The newly renovated dining room at the Crossroads Chapel Hill.
When you sit down at your table at the Crossroads Chapel Hill restaurant at the Carolina Inn, a member of the wait staff will bring you the ubiquitous bread product and something to smear upon it.
And right away, you’ll recognize that this is no run-of-the-mill fancy greasy spoon.
This place has personality.
And this is where I celebrated my birthday. The opening salvo of the meal to come is delivered by our warm and attentive waiter, Zuber. He brings us a white vessel lined with parchment paper. Nestled within is the Crossroads’ take on bread and butter.
The baker of this bounty, pastry chef Sara Thomas at the Crossroads Chapel Hill, is the sweet counterpoint to executive chef James Clark in skill and imagination.
I first met Chef Sara at the reception welcoming Chef Clark to the inn. She’d filled a table with cookies, truffles, French macarons, coconut macaroons, tarts, and various dainties. But towering over the entire sugar-scape was the architectural achievement of a gravity-defying chocolate showpiece.
She’s in charge of the culinary first impression at the restaurant and her answer to this responsibility are black pepper biscuits; a pastry that truly threatens to make you ignore the admonition “Don’t fill up on the bread!”. One of these days I’m going to do just that.
Here is the recipe, directly from the files of the Crossroads Chapel Hill.
Carolina Inn Black Pepper Biscuits
AP Flour –2 cups
Baking Powder –1tablespoon
Black Pepper–2 teaspoons roughly ground peppercorns
Kosher Salt –1 teaspoon
Sugar – 1 teaspoon
Cold Butter –3.6 ounces
Greek Yogurt –¾ cup
Buttermilk –4 tablespoons
Fresh Garlic – 2 cloves
Green Onions –4 stalks- about ¼ cup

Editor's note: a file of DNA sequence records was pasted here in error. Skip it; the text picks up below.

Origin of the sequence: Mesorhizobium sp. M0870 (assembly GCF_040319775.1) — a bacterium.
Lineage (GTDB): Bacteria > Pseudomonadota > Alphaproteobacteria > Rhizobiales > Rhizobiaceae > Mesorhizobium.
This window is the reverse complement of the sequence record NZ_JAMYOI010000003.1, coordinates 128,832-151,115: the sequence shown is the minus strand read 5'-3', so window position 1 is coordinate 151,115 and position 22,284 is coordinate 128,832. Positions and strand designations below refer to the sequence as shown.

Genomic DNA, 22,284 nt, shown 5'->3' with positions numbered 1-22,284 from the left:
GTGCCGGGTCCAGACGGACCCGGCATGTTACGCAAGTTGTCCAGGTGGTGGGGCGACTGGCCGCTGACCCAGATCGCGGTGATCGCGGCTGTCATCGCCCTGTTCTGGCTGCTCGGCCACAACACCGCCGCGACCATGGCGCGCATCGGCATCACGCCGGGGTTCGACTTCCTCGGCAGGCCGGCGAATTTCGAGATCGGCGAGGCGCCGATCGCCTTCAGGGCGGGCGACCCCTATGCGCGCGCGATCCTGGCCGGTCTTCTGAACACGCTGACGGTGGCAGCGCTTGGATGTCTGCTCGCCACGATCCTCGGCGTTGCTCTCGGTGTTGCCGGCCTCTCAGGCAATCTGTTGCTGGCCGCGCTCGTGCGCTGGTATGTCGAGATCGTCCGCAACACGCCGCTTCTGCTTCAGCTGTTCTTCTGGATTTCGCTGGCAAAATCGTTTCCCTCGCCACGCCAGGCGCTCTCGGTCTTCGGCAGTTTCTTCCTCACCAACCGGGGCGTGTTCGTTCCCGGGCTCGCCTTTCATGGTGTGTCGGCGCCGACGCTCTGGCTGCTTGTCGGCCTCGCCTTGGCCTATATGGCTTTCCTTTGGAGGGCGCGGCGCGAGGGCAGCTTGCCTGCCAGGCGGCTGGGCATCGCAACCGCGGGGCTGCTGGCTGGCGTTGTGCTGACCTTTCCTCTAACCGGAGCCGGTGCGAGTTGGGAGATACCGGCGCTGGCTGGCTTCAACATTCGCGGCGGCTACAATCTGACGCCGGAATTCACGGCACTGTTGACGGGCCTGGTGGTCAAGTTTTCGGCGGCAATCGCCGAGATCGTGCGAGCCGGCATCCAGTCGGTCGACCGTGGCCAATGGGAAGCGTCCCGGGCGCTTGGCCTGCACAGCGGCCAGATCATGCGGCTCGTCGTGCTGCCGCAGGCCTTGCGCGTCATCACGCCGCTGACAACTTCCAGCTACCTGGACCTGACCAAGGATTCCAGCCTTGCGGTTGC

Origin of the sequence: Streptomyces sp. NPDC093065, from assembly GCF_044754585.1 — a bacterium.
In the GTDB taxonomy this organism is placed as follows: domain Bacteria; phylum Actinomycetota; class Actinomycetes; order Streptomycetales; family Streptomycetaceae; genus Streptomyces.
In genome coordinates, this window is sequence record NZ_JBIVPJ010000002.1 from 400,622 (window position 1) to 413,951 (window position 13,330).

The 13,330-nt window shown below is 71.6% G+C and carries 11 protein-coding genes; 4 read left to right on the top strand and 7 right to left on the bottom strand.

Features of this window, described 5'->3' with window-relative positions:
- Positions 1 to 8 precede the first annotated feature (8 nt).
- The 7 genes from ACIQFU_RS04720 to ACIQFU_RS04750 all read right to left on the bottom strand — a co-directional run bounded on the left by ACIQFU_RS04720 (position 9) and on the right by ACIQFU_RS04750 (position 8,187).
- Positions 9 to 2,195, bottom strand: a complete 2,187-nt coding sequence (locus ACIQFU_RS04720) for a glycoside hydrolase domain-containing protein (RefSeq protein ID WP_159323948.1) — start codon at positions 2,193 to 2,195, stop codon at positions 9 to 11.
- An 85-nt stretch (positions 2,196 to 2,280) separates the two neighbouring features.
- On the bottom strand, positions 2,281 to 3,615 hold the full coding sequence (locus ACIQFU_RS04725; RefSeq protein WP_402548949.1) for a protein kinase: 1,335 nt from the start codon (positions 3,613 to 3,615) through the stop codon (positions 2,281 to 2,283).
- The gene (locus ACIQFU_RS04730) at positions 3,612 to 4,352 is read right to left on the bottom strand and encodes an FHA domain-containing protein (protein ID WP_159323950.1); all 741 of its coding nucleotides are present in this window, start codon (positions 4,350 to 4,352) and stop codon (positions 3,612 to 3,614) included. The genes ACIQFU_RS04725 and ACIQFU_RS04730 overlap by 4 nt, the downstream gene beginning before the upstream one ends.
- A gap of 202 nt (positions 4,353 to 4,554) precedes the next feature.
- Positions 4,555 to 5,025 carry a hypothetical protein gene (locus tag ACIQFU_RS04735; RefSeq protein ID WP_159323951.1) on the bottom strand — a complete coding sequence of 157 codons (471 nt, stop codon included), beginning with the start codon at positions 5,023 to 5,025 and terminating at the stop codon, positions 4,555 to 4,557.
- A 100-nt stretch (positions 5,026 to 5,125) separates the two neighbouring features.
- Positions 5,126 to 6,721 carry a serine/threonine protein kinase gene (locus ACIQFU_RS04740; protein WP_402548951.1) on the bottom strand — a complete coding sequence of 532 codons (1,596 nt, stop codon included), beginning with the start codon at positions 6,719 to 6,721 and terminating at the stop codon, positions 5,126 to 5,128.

Cheddar Cheese -½ cup
- Mix AP flour, baking powder, black pepper, sugar, and kosher salt together in a large bowl
- Cut in the cold butter
- Add buttermilk and yogurt, mix until the dough comes together
- Turn dough onto a well- floured surface and knead gently. Add flour as needed in small amounts until dough is no longer sticky
- Roll out the dough to 1” thick, cutting biscuit dough with a squares or rounds biscuit cutter
- Bake @ 350’F for about 15 minutes in the convection oven
They’re served with a disk of butter—and if desired, the waiter will hold a wooden wand over the dairy, drizzling honey onto it.
But because you are in the hands of Chef James and staff, this is no ordinary honey. Oh no, this is honey made by the hotel’s own bees. It’s collected and bottled in nearby Chatham County.
In addition to its use in the kitchen they also sell it in the Carolina Inn gift shop and at Pittsboro Street Provisions.
Chefs James and Sara ended this incredible dinner with the kind of desserts you’re lucky to enjoy once in a lifetime. We were presented with eight of these works of art.
Chef Sara deeply understands chocolate. Her trio uses product from French Broad Chocolates in Ashville (my very favorite; pot de crème & crushed peanut brittle), Videri Chocolate Factory in Raleigh (chocolate marquise, raspberry & Chambord), Escazu Artisan Chocolates (chocolate mousse & flur de sel), also from Raleigh.
It was a magical evening. But don’t take my word for it. Take a look at the menu posted on their website. It’s as good a read as most New York Time’s bestsellers. And if you have a special occasion coming up, well…
Thanks for your time.